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As the management of coastal hazards such as sea erosion is a multidisciplinary, multi stakeholder subject, many ministries and government departments at national and state level have undertaken/planned projects to manage and mitigate sea erosion and tried reducing the vulnerability of communities by securing their livelihoods. Still, a huge gap exits in covering all the vulnerable coastal areas and reaching out to all the coastal communities having diverse geophysical and socio-economic settings. So here sea erosion becomes severe due to several construction activities by humans that are taking place along the sea.

Government Projects on construction of seawalls, Breakwaters, Construction of two offshore reefs (North reef and South reefs) on the estuary, where the Netravati river meets the Arabian Sea. Government interference as an attempt to protect the coastline has appeared to come up as a “response to prevent sea erosion problem” of Ullal and its adjoining Wards, for which the project has got huge funding of about Rs. 490 Crore from the Asian Development Bank (ADB) as reported by the local community and some State Actors. Soon after building breakwaters at the mouth of the Netravati and Gurpur rivers in 1994, the beach along the southern breakwater started getting eroded.

“Government agencies started dumping granite boulders to form a seawall as a protective measure. But the erosion only worsened”. In fact, these structures have further enhanced erosion on the beach of Ullal and have also shifted erosional sites towards Southern areas of Someshwara and Udupi beach resulting in ecological imbalance of the Beach Ecosystem. It has even further complicated the situation. Other human activities which have led to further loss of the Sand dunes are dredging, illegal sand mining and sand extraction which have contributed to or caused much coastal erosion in India. Seawall construction has caused beach scouring as well.

Human societies adapt to environmental hazards through a process of cooperation, learning, and development. Likewise, this environmental issue of Coastal Erosion needs a sustainable blending of technology with environment, The equity over natural resources can help in preventing human-induced activities that have tried to meddle with nature by carrying out risk-involved construction projects in the Sea which is contributing to disrupting the ecological balance of the beach ecosystem of which Coastal Erosion is a live example. Hence, For restoration of beach ecosystem of Ullal, traditional and indigenous knowledge of the local community is required to be used in technological innovations along the Coastline for which Social capital among the diverse communities of Ullal needs to be redeveloped and the feeling of fear, mistrust and insurgency needs to be discarded from the Ullal society which is the leading cause of structural issues prevailing there.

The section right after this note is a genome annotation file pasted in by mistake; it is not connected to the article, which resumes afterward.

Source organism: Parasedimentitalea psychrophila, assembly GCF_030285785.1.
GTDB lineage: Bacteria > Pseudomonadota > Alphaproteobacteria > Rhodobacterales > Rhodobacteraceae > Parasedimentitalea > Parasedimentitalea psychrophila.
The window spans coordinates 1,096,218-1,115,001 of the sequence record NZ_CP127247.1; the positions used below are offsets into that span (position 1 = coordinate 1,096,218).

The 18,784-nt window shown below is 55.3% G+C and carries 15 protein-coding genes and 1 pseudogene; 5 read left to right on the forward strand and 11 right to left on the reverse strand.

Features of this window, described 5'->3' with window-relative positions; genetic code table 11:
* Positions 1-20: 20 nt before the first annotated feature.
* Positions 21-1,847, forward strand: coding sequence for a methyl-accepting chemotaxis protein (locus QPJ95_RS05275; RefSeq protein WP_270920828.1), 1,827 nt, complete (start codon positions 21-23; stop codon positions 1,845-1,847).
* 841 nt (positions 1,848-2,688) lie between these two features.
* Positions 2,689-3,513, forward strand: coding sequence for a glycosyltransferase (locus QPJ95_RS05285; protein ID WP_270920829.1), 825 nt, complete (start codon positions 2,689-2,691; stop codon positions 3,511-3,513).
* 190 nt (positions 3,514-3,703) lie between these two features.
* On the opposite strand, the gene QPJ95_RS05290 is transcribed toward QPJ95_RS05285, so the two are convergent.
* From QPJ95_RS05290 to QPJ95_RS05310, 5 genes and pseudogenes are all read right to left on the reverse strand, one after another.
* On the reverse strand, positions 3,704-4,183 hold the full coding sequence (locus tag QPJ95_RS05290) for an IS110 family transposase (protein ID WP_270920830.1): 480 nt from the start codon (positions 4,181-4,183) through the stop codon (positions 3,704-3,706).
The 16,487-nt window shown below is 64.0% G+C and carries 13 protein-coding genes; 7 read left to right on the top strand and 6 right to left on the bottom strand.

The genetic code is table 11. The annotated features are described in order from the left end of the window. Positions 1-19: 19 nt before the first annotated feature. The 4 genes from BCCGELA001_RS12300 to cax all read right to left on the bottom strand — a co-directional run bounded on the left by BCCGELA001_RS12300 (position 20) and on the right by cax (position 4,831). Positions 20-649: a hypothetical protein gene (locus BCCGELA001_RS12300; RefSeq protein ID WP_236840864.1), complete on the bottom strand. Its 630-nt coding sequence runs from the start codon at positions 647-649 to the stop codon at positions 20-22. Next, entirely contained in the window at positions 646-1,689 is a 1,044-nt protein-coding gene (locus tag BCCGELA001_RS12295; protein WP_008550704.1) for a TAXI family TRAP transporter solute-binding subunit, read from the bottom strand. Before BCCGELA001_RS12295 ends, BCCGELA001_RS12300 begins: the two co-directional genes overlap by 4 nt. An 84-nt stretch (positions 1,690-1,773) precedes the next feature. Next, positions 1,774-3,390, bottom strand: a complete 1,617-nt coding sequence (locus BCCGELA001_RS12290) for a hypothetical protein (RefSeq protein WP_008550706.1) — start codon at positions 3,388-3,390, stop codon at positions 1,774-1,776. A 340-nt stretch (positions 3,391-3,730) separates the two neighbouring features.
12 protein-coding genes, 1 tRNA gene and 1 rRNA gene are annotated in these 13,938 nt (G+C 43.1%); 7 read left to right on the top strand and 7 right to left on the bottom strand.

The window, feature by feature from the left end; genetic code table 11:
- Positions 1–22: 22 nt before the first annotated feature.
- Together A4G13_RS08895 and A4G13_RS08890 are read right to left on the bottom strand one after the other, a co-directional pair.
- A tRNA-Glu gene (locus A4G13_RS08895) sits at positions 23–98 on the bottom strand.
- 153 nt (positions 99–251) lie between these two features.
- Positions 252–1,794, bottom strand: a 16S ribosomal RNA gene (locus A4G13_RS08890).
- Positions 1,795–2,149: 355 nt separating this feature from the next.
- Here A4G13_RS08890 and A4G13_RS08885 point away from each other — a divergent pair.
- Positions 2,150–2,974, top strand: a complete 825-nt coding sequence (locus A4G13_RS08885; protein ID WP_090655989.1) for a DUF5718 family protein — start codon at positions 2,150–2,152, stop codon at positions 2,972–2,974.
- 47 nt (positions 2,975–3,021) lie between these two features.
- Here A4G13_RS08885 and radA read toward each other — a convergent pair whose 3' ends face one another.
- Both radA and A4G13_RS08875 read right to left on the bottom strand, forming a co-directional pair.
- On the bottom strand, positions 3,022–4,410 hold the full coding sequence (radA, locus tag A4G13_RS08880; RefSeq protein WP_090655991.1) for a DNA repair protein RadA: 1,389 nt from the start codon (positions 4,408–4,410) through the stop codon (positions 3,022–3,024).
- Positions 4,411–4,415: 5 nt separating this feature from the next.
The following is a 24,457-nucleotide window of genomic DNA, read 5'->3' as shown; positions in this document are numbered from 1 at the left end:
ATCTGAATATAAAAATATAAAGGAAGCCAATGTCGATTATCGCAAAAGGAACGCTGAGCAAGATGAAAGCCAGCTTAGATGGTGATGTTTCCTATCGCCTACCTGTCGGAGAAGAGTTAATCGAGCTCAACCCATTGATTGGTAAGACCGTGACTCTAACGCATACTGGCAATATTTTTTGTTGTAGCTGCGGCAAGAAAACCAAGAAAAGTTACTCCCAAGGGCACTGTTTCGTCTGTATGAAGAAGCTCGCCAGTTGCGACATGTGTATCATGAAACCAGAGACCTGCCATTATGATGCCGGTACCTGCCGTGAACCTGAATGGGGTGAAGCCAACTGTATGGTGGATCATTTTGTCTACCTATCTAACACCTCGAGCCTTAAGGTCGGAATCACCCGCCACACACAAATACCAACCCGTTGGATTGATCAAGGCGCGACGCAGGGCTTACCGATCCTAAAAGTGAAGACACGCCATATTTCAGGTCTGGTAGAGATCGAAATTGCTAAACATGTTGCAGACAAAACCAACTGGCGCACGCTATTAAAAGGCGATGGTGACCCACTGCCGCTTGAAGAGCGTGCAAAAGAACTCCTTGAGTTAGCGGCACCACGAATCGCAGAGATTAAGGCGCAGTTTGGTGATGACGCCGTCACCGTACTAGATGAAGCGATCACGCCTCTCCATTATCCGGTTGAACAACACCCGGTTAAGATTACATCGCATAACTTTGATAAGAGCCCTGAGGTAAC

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Karishma Raj

About Karishma Raj

Karishma is a Post Graduate from the Tata Institute of Social Sciences, Mumbai and a Social Science Researcher. After completing her master’s in Sociology, she is currently into Disaster Management and is writing a Thesis on Climate Change effects on internally displaced Migrant Workers in Delhi. She has covered Arts, Disaster-Tourism, Eco-travel, Public relations and Community Interaction Practices in diverse settings. She has experience of working with hazard affected Communities in the Challenging Environment of Droughts and endangered areas of Sea erosion. She is an greenubuntu evangelist and author.
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